McClain moved to Clifton in the fall of 2002 and worked at Kilimanjaro on Ludlow while also teaching social studies at Clark Montessori and freelancing for CityBeat. During that time, she applied to journalism school at Columbia and returned for her master’s in 2005.
“I knew I wanted to work in print journalism,” she says, “and I graduated Columbia’s Journalism School in May of 2006, so this was really before the bottom fell out of the newspaper industry — it was right before that — so the conventional wisdom at that time was if you wanted to write and eventually make your way to magazines, you got a job at a major metropolitan paper.”
She started out interning at the Milwaukee Journal Sentinel and the Miami Herald before she was hired back at the Journal Sentinel, covering education and learning about beat reporting for the next two years.
Following that, she moved to Oakland, California in 2008 where she spent four years at a nonprofit civil rights organization called Color of Change running — and training people to run — issue-based campaigns for racial justice.
“I had a great time living in Oakland,” she says. “I really loved the Bay Area.”
She left her job to become an independent journalist after receiving a fellowship from Type Media Center (formerly the Nation Institute). In 2015, she moved back to Cincinnati following a death in her family.
The fellowship was for covering reproductive rights, which, eventually, led to her first book.
She’s still freelancing full time and We Live for the We: The Political Power of Black Motherhood — which is a mix of reporting and memoir — was published in April of 2019.
“I’ve been interested in a project of this sort for many, many years,” McClain says, “certainly going back to journalism school. I took a class in 2006 where I started writing about some of the themes and subject matter that I touch on in the book.”
“I was just kind of curious as to how people cover reproductive rights, and so I noticed that what most people do is cover the politics of abortion and contraception,” she continues. “But I started talking to people who were primarily black or people of color who were broadening the frame beyond just abortion and contraception to talk about parenting as well.”
“So,” she continues, “they introduced me to the reproductive justice frame, which is a human rights framework that advances the right to have a child, to not have a child, and to parent the children that we do have in safe and healthy communities.”
She started an article while she was pregnant in 2016 about maternal health after hearing the statistic that black women are three to four times more likely than white women to die of pregnancy- and childbirth-related complications. That story — “What It’s Like to Be Black and Pregnant When You Know How Dangerous that Can Be” — ended up on the cover of The Nation the following February and, ultimately, became the foundation for the first chapter of her book.
“I had a lot of questions as I was preparing for the birth of my child,” she says. “Some of those questions, I could turn to family members and see how they had approached having children and raising children, but I also had a lot of questions about what it means to raise a girl child — a black child — in the era of #BlackLivesMatter and #MeToo, and I happen to have been reporting on related issues covering reproductive justice organizing, covering racial justice organizing for the past seven years, and I thought it would make sense to turn to some of my sources who are parents and see how they bring their values from the political realm into the family realm.”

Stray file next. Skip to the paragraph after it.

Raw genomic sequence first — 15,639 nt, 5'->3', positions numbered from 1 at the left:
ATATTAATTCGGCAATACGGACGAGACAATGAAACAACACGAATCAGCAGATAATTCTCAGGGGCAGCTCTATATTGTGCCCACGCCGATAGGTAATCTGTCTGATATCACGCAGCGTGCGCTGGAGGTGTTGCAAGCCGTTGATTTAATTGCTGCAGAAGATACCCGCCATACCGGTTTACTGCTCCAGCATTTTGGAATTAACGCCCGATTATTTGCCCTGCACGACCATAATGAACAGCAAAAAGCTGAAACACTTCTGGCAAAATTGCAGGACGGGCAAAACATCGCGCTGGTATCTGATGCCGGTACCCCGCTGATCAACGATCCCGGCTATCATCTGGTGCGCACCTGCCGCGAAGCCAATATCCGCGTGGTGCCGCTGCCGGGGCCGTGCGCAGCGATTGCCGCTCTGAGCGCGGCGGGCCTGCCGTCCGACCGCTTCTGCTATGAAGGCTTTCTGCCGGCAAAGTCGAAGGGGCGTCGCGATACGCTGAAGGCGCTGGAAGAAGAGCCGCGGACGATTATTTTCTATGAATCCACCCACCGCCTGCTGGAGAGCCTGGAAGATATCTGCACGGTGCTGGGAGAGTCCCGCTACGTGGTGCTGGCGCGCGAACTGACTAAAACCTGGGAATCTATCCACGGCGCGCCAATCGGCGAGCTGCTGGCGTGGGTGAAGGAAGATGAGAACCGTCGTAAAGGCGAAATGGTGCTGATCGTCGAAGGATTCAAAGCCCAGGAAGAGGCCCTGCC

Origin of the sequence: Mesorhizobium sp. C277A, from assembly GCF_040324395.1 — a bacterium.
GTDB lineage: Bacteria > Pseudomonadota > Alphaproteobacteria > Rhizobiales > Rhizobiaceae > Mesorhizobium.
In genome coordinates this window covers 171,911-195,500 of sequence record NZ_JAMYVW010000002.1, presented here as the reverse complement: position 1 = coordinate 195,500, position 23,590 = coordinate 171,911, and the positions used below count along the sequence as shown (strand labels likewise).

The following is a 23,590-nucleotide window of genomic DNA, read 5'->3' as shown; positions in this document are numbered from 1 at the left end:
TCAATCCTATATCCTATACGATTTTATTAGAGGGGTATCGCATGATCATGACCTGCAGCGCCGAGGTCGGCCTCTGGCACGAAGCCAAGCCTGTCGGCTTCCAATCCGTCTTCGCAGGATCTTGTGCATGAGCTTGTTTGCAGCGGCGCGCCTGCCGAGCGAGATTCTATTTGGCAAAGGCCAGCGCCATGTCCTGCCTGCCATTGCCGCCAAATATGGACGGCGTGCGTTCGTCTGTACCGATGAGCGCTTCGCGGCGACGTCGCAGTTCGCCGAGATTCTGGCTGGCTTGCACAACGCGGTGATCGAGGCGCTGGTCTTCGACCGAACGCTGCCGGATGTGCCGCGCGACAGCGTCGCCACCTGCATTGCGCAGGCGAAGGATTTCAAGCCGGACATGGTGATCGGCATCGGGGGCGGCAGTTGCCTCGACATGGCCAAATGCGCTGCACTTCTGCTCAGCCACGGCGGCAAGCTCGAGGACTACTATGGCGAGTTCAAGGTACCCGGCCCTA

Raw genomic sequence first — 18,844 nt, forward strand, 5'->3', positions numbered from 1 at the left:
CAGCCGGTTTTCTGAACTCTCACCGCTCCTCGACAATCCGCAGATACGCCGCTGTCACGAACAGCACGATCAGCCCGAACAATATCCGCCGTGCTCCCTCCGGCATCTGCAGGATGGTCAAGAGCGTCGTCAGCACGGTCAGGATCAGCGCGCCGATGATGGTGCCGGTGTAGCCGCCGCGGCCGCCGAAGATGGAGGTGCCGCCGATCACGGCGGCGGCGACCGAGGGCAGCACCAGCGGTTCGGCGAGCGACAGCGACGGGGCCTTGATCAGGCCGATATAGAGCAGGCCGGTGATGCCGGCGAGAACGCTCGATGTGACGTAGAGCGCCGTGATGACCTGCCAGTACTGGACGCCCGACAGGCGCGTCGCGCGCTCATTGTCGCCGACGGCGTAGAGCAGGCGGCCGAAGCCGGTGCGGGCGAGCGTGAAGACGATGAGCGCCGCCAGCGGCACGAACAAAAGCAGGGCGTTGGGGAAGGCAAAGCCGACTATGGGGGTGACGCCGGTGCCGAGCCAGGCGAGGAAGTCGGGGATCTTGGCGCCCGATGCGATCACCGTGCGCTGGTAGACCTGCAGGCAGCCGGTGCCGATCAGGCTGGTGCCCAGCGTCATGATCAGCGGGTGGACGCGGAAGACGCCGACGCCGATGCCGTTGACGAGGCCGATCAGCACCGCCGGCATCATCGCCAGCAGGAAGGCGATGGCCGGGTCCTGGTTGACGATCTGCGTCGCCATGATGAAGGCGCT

“That’s what the book is,” she continues. “It’s basically a series of conversations with primarily black mothers and grandmothers about how they’ve approached raising their children.”
The book focuses on all stages of raising kids — from infancy to adulthood, which has helped McClain navigate the challenges of raising her 3-year-old in their Northside home.
“In general, it helped me feel more prepared,” she says. “I do feel like I have a broader sense of how different people approach challenges in parenting.”
She’s been touring all over the country and is excited about how it’s been received and ready to discuss her process during library workshops this year.
When McClain moved back in 2015, all of her work had a national focus and it still does, primarily. But she acknowledges that being named the 2020 Writer-in-Residence is a great honor.
“I think will help me feel a little bit more rooted professionally here in Cincinnati,” she says. “The goal is to really get me out into the community.”
To make this happen, she’ll be doing podcasts, writing blogs, and conducting workshops and monthly office hours at various branch locations throughout the year.
“I just believe in libraries, and I think they’re a fundamental part of democratic societies and leveling the playing field in terms of access to information,” McClain says. “I love books and I just came through this big research project for my own book and I used the library.”
“If I’m going to try to connect myself to an institution in this city,” she continues, “I can’t think of a better place than the library.”
Because our Boomerang series was so popular in 2019, we’ve decided to continue it in 2020. If you or someone you know grew up here, left, and came back for various personal, professional, and sentimental reasons and would like to be featured in Soapbox, email [email protected]